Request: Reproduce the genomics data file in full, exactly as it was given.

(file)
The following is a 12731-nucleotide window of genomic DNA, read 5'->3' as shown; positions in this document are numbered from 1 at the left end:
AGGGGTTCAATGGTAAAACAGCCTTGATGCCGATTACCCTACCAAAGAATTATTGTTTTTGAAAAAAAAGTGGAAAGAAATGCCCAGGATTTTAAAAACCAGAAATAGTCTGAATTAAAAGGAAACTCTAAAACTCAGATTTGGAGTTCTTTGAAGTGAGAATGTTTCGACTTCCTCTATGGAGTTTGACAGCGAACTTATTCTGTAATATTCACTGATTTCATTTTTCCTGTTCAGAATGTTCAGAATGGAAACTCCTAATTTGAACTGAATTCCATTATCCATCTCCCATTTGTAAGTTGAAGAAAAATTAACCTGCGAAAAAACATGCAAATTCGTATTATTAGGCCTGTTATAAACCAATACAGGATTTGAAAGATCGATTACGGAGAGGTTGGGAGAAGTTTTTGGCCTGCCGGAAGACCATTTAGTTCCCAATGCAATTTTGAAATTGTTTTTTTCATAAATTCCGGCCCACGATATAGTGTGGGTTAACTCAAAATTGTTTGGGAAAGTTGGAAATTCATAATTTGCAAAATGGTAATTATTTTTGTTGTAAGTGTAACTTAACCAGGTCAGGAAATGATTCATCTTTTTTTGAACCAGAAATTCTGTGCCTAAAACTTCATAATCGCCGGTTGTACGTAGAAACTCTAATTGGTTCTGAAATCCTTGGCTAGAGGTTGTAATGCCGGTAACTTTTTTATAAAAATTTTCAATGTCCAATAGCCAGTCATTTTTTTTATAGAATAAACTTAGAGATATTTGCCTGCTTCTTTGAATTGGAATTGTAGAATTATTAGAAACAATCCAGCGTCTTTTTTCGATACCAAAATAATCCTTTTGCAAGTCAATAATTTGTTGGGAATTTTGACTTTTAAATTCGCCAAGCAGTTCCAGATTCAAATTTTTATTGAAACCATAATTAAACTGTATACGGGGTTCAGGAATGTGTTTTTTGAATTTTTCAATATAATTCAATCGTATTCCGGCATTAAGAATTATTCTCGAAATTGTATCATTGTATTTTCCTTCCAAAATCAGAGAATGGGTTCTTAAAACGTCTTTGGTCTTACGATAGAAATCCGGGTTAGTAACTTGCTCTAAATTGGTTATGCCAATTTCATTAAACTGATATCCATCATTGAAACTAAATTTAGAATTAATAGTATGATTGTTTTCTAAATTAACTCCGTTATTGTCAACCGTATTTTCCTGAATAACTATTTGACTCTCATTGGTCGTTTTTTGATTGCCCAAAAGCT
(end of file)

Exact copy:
The following is a 12731-nucleotide window of genomic DNA, read 5'->3' as shown; positions in this document are numbered from 1 at the left end:
AGGGGTTCAATGGTAAAACAGCCTTGATGCCGATTACCCTACCAAAGAATTATTGTTTTTGAAAAAAAAGTGGAAAGAAATGCCCAGGATTTTAAAAACCAGAAATAGTCTGAATTAAAAGGAAACTCTAAAACTCAGATTTGGAGTTCTTTGAAGTGAGAATGTTTCGACTTCCTCTATGGAGTTTGACAGCGAACTTATTCTGTAATATTCACTGATTTCATTTTTCCTGTTCAGAATGTTCAGAATGGAAACTCCTAATTTGAACTGAATTCCATTATCCATCTCCCATTTGTAAGTTGAAGAAAAATTAACCTGCGAAAAAACATGCAAATTCGTATTATTAGGCCTGTTATAAACCAATACAGGATTTGAAAGATCGATTACGGAGAGGTTGGGAGAAGTTTTTGGCCTGCCGGAAGACCATTTAGTTCCCAATGCAATTTTGAAATTGTTTTTTTCATAAATTCCGGCCCACGATATAGTGTGGGTTAACTCAAAATTGTTTGGGAAAGTTGGAAATTCATAATTTGCAAAATGGTAATTATTTTTGTTGTAAGTGTAACTTAACCAGGTCAGGAAATGATTCATCTTTTTTTGAACCAGAAATTCTGTGCCTAAAACTTCATAATCGCCGGTTGTACGTAGAAACTCTAATTGGTTCTGAAATCCTTGGCTAGAGGTTGTAATGCCGGTAACTTTTTTATAAAAATTTTCAATGTCCAATAGCCAGTCATTTTTTTTATAGAATAAACTTAGAGATATTTGCCTGCTTCTTTGAATTGGAATTGTAGAATTATTAGAAACAATCCAGCGTCTTTTTTCGATACCAAAATAATCCTTTTGCAAGTCAATAATTTGTTGGGAATTTTGACTTTTAAATTCGCCAAGCAGTTCCAGATTCAAATTTTTATTGAAACCATAATTAAACTGTATACGGGGTTCAGGAATGTGTTTTTTGAATTTTTCAATATAATTCAATCGTATTCCGGCATTAAGAATTATTCTCGAAATTGTATCATTGTATTTTCCTTCCAAAATCAGAGAATGGGTTCTTAAAACGTCTTTGGTCTTACGATAGAAATCCGGGTTAGTAACTTGCTCTAAATTGGTTATGCCAATTTCATTAAACTGATATCCATCATTGAAACTAAATTTAGAATTAATAGTATGATTGTTTTCTAAATTAACTCCGTTATTGTCAACCGTATTTTCCTGAATAACTATTTGACTCTCATTGGTCGTTTTTTGATTGCCCAAAAGCT